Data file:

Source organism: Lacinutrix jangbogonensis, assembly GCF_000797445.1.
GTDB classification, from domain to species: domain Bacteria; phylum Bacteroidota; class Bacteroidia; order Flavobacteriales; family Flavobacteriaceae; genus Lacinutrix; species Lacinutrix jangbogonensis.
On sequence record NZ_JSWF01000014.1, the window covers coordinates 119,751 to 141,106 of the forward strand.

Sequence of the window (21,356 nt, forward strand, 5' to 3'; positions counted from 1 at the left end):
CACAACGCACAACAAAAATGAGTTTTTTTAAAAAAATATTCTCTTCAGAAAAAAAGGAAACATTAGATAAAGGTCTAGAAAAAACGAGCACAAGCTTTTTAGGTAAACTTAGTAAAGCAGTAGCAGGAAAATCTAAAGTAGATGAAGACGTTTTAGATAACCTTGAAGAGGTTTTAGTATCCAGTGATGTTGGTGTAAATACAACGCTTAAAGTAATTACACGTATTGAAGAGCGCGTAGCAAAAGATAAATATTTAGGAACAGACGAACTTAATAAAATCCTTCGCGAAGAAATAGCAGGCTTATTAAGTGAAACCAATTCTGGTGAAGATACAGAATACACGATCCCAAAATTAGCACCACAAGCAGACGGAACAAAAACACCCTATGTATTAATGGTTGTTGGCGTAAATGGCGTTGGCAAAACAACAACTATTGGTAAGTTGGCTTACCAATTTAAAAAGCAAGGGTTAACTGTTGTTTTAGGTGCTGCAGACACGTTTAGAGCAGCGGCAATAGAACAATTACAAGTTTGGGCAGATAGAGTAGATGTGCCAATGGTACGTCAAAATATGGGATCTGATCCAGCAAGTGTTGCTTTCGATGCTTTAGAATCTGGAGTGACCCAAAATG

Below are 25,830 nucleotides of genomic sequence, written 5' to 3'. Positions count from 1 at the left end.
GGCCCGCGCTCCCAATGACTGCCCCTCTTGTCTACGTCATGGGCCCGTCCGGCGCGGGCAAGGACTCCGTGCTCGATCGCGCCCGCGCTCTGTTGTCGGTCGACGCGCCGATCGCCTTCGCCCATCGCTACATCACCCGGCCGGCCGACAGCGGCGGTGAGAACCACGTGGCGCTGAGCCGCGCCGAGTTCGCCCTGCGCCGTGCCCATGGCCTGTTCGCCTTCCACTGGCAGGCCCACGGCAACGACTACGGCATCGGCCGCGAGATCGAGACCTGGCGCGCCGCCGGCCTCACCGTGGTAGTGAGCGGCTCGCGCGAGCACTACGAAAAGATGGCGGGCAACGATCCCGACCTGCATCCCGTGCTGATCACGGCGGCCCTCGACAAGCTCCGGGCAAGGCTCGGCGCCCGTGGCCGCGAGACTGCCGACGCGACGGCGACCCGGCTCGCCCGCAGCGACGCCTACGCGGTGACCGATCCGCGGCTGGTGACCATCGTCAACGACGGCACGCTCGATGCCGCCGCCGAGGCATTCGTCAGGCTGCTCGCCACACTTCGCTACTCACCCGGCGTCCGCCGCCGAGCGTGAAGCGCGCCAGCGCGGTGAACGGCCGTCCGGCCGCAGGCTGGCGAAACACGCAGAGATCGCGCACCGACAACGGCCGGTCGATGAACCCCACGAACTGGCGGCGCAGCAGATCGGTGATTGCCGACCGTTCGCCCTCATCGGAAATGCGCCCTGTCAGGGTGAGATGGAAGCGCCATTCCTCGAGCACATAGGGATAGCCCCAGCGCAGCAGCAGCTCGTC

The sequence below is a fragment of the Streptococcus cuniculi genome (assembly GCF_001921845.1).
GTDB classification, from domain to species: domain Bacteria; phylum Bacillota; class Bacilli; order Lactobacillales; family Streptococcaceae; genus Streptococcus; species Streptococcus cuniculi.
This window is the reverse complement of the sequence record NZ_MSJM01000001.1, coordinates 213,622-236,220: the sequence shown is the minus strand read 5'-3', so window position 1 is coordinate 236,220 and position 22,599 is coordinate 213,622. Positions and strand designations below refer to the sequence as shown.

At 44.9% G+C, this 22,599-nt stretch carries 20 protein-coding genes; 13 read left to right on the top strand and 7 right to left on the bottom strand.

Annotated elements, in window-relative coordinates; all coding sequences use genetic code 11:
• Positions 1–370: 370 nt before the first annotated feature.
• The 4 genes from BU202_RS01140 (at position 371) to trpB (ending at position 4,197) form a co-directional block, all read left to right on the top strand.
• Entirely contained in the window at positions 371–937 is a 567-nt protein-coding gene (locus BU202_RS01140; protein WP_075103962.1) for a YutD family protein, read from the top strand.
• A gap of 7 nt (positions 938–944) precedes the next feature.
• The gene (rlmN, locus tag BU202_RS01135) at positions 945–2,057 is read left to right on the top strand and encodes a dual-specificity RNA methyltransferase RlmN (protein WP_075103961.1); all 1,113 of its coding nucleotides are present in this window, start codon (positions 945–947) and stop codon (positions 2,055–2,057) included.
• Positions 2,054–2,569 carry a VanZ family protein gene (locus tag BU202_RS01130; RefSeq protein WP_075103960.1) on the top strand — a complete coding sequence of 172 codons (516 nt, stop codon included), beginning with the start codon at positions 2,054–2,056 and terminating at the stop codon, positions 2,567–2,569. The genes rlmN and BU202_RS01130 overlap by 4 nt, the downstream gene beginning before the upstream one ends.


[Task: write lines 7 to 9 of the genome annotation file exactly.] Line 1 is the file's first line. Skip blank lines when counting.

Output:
GGCCCGCGCTCCCAATGACTGCCCCTCTTGTCTACGTCATGGGCCCGTCCGGCGCGGGCAAGGACTCCGTGCTCGATCGCGCCCGCGCTCTGTTGTCGGTCGACGCGCCGATCGCCTTCGCCCATCGCTACATCACCCGGCCGGCCGACAGCGGCGGTGAGAACCACGTGGCGCTGAGCCGCGCCGAGTTCGCCCTGCGCCGTGCCCATGGCCTGTTCGCCTTCCACTGGCAGGCCCACGGCAACGACTACGGCATCGGCCGCGAGATCGAGACCTGGCGCGCCGCCGGCCTCACCGTGGTAGTGAGCGGCTCGCGCGAGCACTACGAAAAGATGGCGGGCAACGATCCCGACCTGCATCCCGTGCTGATCACGGCGGCCCTCGACAAGCTCCGGGCAAGGCTCGGCGCCCGTGGCCGCGAGACTGCCGACGCGACGGCGACCCGGCTCGCCCGCAGCGACGCCTACGCGGTGACCGATCCGCGGCTGGTGACCATCGTCAACGACGGCACGCTCGATGCCGCCGCCGAGGCATTCGTCAGGCTGCTCGCCACACTTCGCTACTCACCCGGCGTCCGCCGCCGAGCGTGAAGCGCGCCAGCGCGGTGAACGGCCGTCCGGCCGCAGGCTGGCGAAACACGCAGAGATCGCGCACCGACAACGGCCGGTCGATGAACCCCACGAACTGGCGGCGCAGCAGATCGGTGATTGCCGACCGTTCGCCCTCATCGGAAATGCGCCCTGTCAGGGTGAGATGGAAGCGCCATTCCTCGAGCACATAGGGATAGCCCCAGCGCAGCAGCAGCTCGTC

The sequence below is a fragment of the Streptococcus cuniculi genome (assembly GCF_001921845.1).
GTDB classification, from domain to species: domain Bacteria; phylum Bacillota; class Bacilli; order Lactobacillales; family Streptococcaceae; genus Streptococcus; species Streptococcus cuniculi.